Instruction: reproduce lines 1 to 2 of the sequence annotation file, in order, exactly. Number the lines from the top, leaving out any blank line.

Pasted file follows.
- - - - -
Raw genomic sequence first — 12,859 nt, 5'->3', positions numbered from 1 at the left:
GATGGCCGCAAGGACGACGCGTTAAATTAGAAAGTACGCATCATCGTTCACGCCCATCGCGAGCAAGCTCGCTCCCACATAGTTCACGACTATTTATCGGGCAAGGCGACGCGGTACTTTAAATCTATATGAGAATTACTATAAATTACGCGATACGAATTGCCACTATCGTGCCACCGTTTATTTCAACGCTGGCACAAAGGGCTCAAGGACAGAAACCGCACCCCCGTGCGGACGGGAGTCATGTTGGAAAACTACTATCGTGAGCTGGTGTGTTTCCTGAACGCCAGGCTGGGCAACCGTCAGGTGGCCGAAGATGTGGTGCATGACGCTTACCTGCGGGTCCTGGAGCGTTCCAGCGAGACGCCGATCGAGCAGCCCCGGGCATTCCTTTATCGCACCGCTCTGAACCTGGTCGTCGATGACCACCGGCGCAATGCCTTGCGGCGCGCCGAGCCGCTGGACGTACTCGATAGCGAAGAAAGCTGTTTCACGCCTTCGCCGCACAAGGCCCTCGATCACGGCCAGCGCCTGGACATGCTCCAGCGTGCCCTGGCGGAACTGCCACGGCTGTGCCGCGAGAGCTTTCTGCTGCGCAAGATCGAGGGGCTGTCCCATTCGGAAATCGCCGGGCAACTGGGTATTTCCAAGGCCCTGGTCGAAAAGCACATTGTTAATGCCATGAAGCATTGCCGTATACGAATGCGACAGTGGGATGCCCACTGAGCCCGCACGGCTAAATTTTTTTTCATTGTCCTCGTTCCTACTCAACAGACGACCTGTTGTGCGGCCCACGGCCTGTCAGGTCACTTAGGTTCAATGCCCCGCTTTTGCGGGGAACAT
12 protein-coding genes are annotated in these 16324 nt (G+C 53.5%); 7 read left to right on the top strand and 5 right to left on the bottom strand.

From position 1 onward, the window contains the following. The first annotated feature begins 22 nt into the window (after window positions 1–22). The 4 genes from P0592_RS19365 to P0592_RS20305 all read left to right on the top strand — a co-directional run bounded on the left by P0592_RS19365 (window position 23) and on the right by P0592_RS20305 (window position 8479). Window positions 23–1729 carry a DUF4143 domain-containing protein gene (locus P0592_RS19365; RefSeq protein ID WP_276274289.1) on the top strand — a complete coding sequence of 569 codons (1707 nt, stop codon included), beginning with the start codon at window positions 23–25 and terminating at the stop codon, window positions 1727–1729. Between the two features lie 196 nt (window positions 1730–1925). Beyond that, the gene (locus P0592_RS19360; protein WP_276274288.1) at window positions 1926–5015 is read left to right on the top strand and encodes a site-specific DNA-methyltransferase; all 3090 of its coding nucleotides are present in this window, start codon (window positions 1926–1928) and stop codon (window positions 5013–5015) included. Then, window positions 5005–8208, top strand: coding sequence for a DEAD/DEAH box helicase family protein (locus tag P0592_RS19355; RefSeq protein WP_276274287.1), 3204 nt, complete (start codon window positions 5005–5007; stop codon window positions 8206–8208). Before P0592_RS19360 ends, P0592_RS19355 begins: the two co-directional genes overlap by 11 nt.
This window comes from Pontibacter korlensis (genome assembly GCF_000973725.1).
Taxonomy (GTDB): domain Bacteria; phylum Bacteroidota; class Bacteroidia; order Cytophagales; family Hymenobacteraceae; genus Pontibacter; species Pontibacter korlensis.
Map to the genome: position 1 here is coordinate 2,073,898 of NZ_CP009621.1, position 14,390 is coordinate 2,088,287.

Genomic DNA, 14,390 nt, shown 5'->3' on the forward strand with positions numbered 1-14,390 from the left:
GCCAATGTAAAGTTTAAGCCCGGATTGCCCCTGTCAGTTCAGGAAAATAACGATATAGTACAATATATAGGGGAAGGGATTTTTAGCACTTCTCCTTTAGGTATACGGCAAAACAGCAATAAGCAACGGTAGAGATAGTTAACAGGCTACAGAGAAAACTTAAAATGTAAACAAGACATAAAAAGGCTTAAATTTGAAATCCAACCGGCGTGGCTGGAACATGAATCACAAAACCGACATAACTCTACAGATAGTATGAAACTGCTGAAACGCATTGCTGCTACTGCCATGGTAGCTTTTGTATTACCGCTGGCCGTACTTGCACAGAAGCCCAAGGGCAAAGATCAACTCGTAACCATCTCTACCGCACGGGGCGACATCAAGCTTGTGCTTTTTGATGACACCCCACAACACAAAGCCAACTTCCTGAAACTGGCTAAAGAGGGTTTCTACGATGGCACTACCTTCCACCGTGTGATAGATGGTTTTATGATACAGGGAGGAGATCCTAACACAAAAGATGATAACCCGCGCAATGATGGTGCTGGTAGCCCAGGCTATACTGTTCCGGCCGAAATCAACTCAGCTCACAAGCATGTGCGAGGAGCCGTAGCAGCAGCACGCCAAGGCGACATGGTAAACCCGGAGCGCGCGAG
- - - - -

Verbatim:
Raw genomic sequence first — 12,859 nt, 5'->3', positions numbered from 1 at the left:
GATGGCCGCAAGGACGACGCGTTAAATTAGAAAGTACGCATCATCGTTCACGCCCATCGCGAGCAAGCTCGCTCCCACATAGTTCACGACTATTTATCGGGCAAGGCGACGCGGTACTTTAAATCTATATGAGAATTACTATAAATTACGCGATACGAATTGCCACTATCGTGCCACCGTTTATTTCAACGCTGGCACAAAGGGCTCAAGGACAGAAACCGCACCCCCGTGCGGACGGGAGTCATGTTGGAAAACTACTATCGTGAGCTGGTGTGTTTCCTGAACGCCAGGCTGGGCAACCGTCAGGTGGCCGAAGATGTGGTGCATGACGCTTACCTGCGGGTCCTGGAGCGTTCCAGCGAGACGCCGATCGAGCAGCCCCGGGCATTCCTTTATCGCACCGCTCTGAACCTGGTCGTCGATGACCACCGGCGCAATGCCTTGCGGCGCGCCGAGCCGCTGGACGTACTCGATAGCGAAGAAAGCTGTTTCACGCCTTCGCCGCACAAGGCCCTCGATCACGGCCAGCGCCTGGACATGCTCCAGCGTGCCCTGGCGGAACTGCCACGGCTGTGCCGCGAGAGCTTTCTGCTGCGCAAGATCGAGGGGCTGTCCCATTCGGAAATCGCCGGGCAACTGGGTATTTCCAAGGCCCTGGTCGAAAAGCACATTGTTAATGCCATGAAGCATTGCCGTATACGAATGCGACAGTGGGATGCCCACTGAGCCCGCACGGCTAAATTTTTTTTCATTGTCCTCGTTCCTACTCAACAGACGACCTGTTGTGCGGCCCACGGCCTGTCAGGTCACTTAGGTTCAATGCCCCGCTTTTGCGGGGAACAT